Illinois Governor Bruce Rauner issued an executive order Monday to release public employees from unions’ obligatory “fair-share fees”—the dues that union non-members are required to contribute on the principle that they too benefit from union negotiations. The new GOP governor is making his objection on First Amendment grounds, the Chicago Tribune reports:
Illinois statute prohibits those fees from being used to support political activities, but Rauner contended it’s nearly impossible to draw a distinction because public sector unions directly negotiate with the government.“Government union bargaining and government union political activity are inextricably linked,” Rauner said. “As a result, an employee who is forced to pay unfair share dues is being forced to fund political activity with which they disagree. That is a clear violation of First Amendment rights and something that, as governor, I am duty-bound to correct.”
Rauner is drawing on a Supreme Court case of last year, Harris v. Quinn, in which
[l]awyers argued that the workers, who were designated “public employees” and organized by the Service Employees International Union, were not true state employees and therefore couldn’t be required to pay the union fees.By a 5-4 majority, the justices agreed, and ruled that compelling the home health care workers to pay union fees violated the First Amendment. The justices stopped short of ruling on the larger question of whether any public-sector workers can be compelled to pay the fees.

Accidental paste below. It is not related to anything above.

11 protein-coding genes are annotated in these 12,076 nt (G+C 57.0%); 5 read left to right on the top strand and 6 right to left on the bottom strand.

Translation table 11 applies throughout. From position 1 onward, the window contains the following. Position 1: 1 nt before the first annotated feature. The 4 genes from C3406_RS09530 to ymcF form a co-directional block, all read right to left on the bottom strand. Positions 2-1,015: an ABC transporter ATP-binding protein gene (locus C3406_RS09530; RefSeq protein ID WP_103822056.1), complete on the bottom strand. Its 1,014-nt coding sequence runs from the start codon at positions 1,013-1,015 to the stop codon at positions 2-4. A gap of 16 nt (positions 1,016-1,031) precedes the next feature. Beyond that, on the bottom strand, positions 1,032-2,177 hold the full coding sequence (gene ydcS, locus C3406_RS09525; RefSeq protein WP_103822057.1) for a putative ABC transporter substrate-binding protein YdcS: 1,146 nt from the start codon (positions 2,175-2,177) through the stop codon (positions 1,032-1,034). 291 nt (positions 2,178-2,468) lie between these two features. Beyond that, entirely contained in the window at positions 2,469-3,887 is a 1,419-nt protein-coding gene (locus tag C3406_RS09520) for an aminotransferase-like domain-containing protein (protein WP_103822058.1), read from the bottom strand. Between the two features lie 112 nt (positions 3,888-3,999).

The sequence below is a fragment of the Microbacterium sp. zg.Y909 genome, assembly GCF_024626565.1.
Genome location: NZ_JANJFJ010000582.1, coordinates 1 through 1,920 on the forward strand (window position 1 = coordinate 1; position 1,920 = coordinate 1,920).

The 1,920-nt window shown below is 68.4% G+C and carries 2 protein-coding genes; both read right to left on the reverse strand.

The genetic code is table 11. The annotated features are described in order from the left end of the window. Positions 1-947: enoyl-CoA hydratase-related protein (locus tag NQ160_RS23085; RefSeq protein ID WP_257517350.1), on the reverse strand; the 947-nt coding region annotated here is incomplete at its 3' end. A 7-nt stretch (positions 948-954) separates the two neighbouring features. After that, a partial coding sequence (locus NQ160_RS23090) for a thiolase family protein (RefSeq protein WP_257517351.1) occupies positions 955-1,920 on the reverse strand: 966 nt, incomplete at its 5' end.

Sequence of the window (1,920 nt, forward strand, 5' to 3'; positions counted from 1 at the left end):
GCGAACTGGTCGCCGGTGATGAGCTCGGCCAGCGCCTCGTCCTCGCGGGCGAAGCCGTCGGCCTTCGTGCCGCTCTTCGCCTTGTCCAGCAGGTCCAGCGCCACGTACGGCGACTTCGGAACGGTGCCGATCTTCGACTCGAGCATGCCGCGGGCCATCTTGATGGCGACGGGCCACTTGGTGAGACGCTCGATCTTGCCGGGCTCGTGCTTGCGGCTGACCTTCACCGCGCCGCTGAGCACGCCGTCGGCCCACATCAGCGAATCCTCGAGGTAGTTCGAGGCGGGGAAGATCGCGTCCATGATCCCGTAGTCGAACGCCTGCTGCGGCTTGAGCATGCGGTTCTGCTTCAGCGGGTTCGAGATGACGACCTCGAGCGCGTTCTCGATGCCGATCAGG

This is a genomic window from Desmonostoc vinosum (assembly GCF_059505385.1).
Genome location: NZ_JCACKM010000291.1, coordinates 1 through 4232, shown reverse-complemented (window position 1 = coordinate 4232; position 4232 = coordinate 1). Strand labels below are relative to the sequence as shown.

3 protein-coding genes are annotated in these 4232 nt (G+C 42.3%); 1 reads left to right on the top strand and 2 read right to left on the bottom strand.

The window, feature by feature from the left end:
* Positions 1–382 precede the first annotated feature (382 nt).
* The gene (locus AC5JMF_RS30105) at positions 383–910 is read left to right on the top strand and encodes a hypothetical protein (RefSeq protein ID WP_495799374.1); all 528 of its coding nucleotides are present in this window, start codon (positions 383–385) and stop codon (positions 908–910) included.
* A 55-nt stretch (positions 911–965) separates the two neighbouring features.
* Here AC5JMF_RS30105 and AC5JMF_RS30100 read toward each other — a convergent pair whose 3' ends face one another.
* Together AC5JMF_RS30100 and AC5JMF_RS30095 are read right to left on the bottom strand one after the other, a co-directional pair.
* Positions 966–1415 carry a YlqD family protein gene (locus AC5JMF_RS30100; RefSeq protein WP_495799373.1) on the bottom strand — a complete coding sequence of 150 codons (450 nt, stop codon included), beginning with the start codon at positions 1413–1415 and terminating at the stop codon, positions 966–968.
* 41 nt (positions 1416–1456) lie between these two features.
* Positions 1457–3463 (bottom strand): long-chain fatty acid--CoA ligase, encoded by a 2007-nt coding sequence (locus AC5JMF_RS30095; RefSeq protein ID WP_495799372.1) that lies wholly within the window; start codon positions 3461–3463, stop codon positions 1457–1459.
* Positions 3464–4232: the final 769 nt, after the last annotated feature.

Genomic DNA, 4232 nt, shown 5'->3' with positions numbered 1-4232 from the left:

The Supreme Court may take up the question again this year, in a case brought by California teachers to overturn a similar law requiring them to contribute to unions they haven’t joined and don’t agree with. (For the big picture on public unions, take a look at Daniel DiSalvo’s article “The New Spoils System,” in our upcoming issue.)This is shaping up to be a year of challenges to public union power, but just as importantly, a year in which the spotlight will be on the states. Though the GOP took a victory lap after its Senate sweep, we can expect little more from Congress beyond bickering and temporizing. Not so in the laboratories of democracy; Scott Walker started the year off with a dramatic plan for Wisconsin’s university system, and Rauner seems to be following in his union-riling footsteps. The GOP’s governors are stars to watch rise or fall in 2015.